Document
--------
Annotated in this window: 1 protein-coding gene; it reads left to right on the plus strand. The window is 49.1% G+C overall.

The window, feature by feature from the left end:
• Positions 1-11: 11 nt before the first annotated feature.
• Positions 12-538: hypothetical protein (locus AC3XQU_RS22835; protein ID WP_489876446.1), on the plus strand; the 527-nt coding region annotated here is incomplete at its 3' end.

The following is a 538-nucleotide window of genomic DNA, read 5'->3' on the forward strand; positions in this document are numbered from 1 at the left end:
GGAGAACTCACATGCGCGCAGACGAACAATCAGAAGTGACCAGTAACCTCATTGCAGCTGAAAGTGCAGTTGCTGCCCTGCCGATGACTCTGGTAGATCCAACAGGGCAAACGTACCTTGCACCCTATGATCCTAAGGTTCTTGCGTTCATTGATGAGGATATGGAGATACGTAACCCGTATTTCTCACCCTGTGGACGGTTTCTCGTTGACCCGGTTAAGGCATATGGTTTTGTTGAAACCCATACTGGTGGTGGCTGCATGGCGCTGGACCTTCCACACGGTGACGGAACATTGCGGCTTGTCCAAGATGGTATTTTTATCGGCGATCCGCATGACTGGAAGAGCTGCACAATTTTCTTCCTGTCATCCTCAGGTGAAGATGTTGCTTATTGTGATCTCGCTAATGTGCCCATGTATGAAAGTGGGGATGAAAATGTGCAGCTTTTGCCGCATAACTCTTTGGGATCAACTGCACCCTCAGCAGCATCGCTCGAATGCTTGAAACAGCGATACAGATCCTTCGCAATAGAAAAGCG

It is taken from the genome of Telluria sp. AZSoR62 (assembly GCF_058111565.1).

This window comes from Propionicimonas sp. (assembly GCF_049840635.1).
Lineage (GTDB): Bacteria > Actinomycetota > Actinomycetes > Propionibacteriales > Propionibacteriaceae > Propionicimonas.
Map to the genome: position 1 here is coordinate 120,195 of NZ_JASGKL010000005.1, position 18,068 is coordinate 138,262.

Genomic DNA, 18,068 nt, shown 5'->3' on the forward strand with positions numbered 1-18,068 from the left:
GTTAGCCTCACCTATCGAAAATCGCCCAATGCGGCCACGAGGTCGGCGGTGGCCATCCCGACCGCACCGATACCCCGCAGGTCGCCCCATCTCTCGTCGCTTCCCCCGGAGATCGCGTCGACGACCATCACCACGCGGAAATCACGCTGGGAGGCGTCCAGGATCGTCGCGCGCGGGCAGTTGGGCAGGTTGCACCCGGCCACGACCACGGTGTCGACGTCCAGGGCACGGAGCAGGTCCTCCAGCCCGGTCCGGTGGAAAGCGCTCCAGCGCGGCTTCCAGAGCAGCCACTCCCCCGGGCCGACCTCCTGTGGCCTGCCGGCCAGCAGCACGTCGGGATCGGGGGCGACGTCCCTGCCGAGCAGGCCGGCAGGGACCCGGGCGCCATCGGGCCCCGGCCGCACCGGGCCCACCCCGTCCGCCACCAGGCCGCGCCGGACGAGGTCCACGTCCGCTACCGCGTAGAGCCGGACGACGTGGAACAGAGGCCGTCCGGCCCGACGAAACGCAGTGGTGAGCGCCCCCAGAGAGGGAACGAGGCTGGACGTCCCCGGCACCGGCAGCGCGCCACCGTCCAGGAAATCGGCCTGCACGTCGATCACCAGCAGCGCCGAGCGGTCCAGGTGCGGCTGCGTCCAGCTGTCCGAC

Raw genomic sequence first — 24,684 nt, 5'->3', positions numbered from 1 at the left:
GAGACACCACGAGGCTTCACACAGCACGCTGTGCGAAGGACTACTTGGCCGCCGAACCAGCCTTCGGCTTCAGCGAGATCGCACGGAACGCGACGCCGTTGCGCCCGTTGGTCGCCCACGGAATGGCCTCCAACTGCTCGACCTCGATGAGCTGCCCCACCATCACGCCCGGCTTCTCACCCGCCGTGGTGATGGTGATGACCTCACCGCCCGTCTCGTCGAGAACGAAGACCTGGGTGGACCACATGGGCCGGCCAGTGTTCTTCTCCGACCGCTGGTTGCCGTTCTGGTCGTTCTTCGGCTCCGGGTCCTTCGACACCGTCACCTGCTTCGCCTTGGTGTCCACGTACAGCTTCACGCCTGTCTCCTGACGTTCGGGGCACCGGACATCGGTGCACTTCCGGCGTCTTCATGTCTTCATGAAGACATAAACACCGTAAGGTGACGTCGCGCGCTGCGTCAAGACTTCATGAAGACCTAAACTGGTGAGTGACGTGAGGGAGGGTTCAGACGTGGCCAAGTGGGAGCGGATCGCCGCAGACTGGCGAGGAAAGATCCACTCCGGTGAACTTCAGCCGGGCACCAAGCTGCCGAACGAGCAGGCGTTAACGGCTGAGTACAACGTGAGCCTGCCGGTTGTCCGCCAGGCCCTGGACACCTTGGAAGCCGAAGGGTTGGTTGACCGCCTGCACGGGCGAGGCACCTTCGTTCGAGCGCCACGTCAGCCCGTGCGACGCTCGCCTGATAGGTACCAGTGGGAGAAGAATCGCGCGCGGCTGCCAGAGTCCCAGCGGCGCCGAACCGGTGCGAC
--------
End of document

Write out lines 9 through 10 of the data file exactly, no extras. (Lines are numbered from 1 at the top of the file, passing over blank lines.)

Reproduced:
Lineage (GTDB): Bacteria > Actinomycetota > Actinomycetes > Propionibacteriales > Propionibacteriaceae > Propionicimonas.
Map to the genome: position 1 here is coordinate 120,195 of NZ_JASGKL010000005.1, position 18,068 is coordinate 138,262.